that the participants attending reported numerous post retreat physical and mental
health benefits. Cohen et all (2017) in an observational study of health and
wellbeing after a weeklong retreat asked, “Do wellness tourists get well?” found
that substantial improvements in health and wellbeing were maintained for six
weeks.

Oxonhoath Retreat | September 2022
If you are feeling inspired to book into a yoga retreat, I am delighted to say that I am co-
hosting a UK based yoga retreat at Oxon Hoath in Kent in September 2022. A wonderful
weekend of yoga, meditation and breathwork to see in the new Autumn season.
Oxon Hoath is a magnificent Grade 2 Manor House built in 1532 and surrounded by 73
acres of enchanted peaceful garden and woodlands. There are 26 bedrooms ranging from
the Grand Master suite to smaller rooms which were once servants’ quarters. Most have
ensuite facilities and those without have a bathroom close by. You can view pictures on the
website www.oxonhoath.co.uk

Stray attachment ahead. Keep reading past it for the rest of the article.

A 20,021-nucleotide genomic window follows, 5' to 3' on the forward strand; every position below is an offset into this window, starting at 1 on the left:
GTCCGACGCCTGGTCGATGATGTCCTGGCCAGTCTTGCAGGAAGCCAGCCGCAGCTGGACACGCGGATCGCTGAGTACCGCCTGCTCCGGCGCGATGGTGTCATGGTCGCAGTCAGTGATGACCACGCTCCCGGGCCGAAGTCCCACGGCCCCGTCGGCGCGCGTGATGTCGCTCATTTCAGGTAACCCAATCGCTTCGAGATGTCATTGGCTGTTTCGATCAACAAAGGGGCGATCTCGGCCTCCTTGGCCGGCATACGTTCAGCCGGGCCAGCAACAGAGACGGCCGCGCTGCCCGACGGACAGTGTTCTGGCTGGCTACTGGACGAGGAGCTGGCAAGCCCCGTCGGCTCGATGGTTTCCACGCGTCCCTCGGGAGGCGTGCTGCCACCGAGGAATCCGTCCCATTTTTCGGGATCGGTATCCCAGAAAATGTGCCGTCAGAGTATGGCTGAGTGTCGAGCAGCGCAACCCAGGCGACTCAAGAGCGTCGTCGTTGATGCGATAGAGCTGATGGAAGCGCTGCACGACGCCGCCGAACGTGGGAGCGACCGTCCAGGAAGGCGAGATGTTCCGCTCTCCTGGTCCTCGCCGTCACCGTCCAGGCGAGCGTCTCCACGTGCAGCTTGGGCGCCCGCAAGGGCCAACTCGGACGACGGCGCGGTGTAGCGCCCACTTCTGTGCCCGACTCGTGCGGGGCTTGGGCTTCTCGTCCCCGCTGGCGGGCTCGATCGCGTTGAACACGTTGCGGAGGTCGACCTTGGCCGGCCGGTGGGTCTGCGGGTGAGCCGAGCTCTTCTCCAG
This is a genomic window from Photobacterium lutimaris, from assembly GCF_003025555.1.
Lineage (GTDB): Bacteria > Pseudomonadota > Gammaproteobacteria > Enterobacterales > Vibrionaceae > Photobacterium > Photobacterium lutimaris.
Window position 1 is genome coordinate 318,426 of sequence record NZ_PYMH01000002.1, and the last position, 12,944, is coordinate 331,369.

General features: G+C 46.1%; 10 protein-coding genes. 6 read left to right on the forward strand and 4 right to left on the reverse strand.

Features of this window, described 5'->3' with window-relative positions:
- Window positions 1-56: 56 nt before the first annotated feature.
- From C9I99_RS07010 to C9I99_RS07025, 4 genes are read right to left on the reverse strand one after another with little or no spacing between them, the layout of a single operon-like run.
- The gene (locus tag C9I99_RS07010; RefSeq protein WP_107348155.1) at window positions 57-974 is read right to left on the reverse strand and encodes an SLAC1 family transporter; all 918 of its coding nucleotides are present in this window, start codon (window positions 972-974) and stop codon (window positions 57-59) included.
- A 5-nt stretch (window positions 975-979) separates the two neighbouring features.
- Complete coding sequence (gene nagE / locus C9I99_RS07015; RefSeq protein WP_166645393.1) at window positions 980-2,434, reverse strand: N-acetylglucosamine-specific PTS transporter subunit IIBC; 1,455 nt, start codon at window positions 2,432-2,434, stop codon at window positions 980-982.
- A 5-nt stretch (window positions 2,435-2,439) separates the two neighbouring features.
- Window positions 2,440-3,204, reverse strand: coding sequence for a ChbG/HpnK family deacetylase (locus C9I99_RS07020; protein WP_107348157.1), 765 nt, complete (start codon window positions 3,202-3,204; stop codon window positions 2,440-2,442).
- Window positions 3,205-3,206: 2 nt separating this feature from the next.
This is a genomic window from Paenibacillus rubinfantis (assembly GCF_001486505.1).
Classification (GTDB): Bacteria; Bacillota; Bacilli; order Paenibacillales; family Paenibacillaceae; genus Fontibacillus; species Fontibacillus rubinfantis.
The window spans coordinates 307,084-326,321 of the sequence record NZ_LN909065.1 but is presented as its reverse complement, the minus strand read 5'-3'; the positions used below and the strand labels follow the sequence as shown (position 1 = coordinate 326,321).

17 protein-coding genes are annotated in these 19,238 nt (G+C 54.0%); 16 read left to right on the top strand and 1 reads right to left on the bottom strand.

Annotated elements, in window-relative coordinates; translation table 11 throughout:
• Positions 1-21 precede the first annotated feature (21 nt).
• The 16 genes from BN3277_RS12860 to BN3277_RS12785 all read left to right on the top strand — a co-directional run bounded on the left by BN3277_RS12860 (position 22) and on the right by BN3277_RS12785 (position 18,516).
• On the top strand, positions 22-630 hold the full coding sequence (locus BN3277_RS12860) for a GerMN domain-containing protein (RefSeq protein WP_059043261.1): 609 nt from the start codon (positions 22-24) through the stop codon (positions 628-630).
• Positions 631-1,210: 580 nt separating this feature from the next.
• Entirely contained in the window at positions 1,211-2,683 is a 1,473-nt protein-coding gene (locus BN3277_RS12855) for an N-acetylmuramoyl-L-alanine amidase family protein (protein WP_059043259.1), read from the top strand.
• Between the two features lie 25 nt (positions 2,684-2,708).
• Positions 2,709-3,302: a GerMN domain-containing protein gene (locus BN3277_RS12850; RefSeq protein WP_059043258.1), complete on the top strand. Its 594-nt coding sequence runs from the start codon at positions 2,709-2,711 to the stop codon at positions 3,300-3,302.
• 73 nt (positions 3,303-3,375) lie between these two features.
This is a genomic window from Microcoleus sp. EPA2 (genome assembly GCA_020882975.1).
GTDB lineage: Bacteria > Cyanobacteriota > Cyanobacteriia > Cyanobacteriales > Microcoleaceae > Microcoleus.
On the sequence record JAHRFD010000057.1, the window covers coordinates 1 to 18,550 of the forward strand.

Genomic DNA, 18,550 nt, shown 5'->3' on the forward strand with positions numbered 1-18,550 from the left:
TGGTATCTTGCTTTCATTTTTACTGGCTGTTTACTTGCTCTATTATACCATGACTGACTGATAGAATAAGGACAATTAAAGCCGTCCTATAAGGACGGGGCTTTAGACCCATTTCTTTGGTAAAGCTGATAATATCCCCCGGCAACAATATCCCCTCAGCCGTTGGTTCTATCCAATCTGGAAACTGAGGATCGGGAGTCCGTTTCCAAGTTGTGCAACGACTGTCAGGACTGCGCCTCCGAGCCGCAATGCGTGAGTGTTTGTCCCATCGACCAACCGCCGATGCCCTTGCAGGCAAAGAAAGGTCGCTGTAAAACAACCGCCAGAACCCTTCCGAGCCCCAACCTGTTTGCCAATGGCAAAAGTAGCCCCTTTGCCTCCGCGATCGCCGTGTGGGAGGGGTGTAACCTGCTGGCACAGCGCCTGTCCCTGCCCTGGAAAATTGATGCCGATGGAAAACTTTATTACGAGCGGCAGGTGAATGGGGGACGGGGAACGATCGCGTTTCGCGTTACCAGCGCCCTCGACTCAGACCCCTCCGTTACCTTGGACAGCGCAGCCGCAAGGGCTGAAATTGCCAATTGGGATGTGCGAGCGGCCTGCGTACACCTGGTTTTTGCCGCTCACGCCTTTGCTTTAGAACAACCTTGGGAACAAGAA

You will have the opportunity to attend seven classes accommodating everyone from beginners to advanced
practitioners incorporating various styles of asana, meditation and breathwork. Nutritious
meals are included throughout.
Details of availability and prices can be found on my website www.lornafisheryoga.co.uk or
you can contact me direct. Although all rooms are lovely, and many retain their original
features there is only a limited number of superior rooms available which are offered on a
first come first served basis.

 

 

 

www.lornafisheryoga.co.uk 

 Instagram

@dynamicflowyoga 

 Facebook 

@dynamicflowyoga 

 

Main Image: Natalie Grainger at Unsplash